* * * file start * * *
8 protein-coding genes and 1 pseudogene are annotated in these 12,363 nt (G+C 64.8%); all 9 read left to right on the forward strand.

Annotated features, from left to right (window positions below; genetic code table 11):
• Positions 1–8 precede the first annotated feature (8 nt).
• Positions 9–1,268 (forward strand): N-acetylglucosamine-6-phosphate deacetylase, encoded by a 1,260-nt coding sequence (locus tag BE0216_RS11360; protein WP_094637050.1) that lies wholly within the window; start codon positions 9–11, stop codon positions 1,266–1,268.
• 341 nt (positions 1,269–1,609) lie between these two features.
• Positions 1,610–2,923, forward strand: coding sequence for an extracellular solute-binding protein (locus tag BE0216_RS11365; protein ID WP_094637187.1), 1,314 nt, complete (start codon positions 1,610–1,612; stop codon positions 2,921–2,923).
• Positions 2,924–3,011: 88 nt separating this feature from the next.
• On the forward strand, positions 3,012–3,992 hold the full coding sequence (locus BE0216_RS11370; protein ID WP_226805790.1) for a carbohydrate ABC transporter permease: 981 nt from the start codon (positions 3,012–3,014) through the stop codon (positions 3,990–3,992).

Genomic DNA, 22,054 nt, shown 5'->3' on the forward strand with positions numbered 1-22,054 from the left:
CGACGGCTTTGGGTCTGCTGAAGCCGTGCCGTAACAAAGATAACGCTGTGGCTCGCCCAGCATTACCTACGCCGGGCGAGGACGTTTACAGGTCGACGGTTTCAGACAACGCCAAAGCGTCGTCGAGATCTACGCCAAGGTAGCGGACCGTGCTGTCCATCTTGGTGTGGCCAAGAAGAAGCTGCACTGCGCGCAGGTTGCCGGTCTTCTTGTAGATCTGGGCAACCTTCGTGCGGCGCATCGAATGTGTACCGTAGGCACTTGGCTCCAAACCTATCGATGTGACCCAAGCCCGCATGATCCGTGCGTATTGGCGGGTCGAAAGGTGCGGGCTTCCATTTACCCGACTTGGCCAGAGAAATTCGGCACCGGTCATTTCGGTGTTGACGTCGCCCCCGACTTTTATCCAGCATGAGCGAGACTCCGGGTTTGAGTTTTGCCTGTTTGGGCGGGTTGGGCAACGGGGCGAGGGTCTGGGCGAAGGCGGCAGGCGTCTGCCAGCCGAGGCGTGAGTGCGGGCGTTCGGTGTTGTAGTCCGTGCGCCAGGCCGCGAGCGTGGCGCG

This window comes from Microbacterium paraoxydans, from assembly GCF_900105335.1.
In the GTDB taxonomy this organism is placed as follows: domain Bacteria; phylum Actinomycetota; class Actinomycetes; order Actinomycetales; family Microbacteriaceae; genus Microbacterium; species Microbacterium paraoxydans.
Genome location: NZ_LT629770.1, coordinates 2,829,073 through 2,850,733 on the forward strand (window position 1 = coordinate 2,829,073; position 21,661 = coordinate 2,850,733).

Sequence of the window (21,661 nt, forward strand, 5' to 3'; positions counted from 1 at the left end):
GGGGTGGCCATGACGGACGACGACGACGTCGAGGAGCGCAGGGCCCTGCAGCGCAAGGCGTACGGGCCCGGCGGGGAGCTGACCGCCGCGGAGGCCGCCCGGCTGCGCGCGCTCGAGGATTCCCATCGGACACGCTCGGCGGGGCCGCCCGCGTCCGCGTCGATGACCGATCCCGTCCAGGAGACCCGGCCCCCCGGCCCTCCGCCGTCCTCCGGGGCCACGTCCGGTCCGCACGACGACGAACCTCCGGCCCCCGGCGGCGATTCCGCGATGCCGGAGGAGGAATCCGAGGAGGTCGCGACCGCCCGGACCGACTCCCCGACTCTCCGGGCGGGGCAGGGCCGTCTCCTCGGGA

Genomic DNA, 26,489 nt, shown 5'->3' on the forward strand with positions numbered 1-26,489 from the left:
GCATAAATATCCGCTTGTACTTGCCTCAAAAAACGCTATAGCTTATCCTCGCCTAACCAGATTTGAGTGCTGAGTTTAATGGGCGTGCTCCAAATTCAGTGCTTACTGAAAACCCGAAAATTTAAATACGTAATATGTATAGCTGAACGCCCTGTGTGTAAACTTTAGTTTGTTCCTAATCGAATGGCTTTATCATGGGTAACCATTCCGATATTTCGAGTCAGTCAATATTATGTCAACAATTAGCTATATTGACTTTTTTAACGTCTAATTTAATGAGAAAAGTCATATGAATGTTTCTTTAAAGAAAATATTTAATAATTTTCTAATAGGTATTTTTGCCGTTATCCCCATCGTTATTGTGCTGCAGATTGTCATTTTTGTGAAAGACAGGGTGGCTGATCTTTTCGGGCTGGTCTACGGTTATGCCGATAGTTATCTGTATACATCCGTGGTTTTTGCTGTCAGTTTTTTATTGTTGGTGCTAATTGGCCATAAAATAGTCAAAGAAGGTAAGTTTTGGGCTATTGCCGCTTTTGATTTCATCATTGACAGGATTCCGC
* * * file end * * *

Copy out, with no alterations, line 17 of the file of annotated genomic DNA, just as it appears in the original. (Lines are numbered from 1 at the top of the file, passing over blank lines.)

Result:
GCATAAATATCCGCTTGTACTTGCCTCAAAAAACGCTATAGCTTATCCTCGCCTAACCAGATTTGAGTGCTGAGTTTAATGGGCGTGCTCCAAATTCAGTGCTTACTGAAAACCCGAAAATTTAAATACGTAATATGTATAGCTGAACGCCCTGTGTGTAAACTTTAGTTTGTTCCTAATCGAATGGCTTTATCATGGGTAACCATTCCGATATTTCGAGTCAGTCAATATTATGTCAACAATTAGCTATATTGACTTTTTTAACGTCTAATTTAATGAGAAAAGTCATATGAATGTTTCTTTAAAGAAAATATTTAATAATTTTCTAATAGGTATTTTTGCCGTTATCCCCATCGTTATTGTGCTGCAGATTGTCATTTTTGTGAAAGACAGGGTGGCTGATCTTTTCGGGCTGGTCTACGGTTATGCCGATAGTTATCTGTATACATCCGTGGTTTTTGCTGTCAGTTTTTTATTGTTGGTGCTAATTGGCCATAAAATAGTCAAAGAAGGTAAGTTTTGGGCTATTGCCGCTTTTGATTTCATCATTGACAGGATTCCGC